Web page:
Optimal Puck Sliding Temperature
Maya Schutz
Sir Charles Tupper Secondary
Floor Location : M 114 E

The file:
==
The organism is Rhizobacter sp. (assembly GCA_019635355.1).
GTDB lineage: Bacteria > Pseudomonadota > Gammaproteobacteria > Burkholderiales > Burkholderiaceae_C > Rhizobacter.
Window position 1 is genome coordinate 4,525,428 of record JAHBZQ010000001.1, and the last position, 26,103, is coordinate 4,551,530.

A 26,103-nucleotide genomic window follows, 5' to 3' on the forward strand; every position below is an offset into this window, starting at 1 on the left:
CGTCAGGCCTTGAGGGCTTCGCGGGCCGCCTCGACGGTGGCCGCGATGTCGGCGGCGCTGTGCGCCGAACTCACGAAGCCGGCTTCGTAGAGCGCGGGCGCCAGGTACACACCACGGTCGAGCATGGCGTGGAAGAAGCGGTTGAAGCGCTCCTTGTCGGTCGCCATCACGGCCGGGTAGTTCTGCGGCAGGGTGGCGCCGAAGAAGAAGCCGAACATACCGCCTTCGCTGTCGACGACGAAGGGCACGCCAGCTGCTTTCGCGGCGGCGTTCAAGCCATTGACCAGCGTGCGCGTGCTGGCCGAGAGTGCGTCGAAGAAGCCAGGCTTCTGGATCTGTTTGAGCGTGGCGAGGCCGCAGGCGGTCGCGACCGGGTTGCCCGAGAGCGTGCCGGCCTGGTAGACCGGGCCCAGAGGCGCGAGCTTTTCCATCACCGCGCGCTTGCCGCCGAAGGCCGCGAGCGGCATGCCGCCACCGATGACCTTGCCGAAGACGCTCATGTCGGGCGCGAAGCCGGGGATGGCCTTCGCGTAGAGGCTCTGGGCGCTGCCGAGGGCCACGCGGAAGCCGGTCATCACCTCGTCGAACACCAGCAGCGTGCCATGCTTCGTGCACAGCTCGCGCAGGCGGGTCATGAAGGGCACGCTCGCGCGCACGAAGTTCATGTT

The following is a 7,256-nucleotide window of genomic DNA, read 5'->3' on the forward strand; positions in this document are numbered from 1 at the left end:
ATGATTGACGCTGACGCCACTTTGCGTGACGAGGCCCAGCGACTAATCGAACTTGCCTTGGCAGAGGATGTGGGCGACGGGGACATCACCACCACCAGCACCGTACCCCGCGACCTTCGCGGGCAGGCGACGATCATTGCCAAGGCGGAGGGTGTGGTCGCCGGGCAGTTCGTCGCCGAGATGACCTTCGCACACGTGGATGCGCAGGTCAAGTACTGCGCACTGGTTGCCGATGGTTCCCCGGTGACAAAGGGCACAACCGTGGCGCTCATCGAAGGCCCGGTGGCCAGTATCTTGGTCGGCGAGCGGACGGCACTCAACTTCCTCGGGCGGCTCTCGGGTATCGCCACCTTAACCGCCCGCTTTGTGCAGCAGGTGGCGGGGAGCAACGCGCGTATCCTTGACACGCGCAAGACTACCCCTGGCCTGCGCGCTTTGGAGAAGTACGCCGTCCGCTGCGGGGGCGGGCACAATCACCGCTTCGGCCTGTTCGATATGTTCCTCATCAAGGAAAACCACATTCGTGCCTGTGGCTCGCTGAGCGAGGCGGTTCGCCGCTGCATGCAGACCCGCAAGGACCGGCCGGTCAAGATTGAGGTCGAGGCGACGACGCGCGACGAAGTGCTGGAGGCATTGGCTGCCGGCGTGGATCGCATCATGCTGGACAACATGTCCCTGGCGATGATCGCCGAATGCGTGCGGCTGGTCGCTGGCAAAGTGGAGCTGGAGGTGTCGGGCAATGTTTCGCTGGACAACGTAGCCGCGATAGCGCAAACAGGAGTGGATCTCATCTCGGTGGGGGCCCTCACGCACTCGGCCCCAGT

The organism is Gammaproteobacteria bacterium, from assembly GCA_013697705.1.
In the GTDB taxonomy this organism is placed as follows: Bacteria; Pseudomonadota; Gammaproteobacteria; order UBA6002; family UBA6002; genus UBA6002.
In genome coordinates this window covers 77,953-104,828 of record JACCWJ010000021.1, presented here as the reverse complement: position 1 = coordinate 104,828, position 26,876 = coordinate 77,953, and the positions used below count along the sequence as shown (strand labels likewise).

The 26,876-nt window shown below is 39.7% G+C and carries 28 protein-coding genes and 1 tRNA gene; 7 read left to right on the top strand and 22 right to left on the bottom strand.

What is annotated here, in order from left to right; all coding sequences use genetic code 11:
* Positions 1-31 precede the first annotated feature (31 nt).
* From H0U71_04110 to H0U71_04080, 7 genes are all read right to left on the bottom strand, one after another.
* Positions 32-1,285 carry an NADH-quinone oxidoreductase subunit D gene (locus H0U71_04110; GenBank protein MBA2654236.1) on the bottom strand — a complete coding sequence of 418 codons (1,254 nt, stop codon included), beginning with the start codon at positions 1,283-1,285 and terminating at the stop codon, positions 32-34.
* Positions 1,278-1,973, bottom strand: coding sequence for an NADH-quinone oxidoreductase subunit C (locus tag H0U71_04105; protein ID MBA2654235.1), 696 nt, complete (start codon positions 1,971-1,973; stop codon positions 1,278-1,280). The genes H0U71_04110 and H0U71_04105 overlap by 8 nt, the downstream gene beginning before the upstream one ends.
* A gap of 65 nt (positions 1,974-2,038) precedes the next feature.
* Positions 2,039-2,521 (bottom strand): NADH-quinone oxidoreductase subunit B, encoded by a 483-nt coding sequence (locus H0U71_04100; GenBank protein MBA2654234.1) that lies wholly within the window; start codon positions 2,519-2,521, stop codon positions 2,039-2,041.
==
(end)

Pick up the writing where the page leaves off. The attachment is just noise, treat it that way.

I tested three different temperatures of pucks . For the cold pucks, I froze two pucks for two hours at -14cF. For the two room temperature pucks, I kept the pucks at room temperature (22oF) for two hours. For the two hot pucks, I heated them in the oven until they reached 200oF. To test this I created a device that will release the puck at the same force every time. It has two wooden pegs and a bungee cord as a sling shot to release the puck. My sample size was six pucks (2 for each temperature). I tested each temperature three times with a total of nine trials. The cold pucks went the furthest and the fastest at (8.64 feet per second) with an average distance of 66’8” feet. Since the cold pucks have less friction between the rubber puck and the ice they were able to go faster than the hot and room temperature pucks. The hot pucks moved the slowest (6.48 feet per second) with an average distance of 35’9” feet. Lastly, the room temperature pucks were in the middle at (7.15 feet per second) with an average distance of 49’6” feet . My investigative question looked at whether temperature affects the distance and speed pucks travel on the ice. My results clearly show that temperature does affect both distance and speed and the colder the puck the further it travels. Therefore, I accept my hypothesis because when I heated the pucks, they slowed down due to an increase in friction. Implications of my investigation could be applied to other rubber objects such as winter car tires or airplane tires.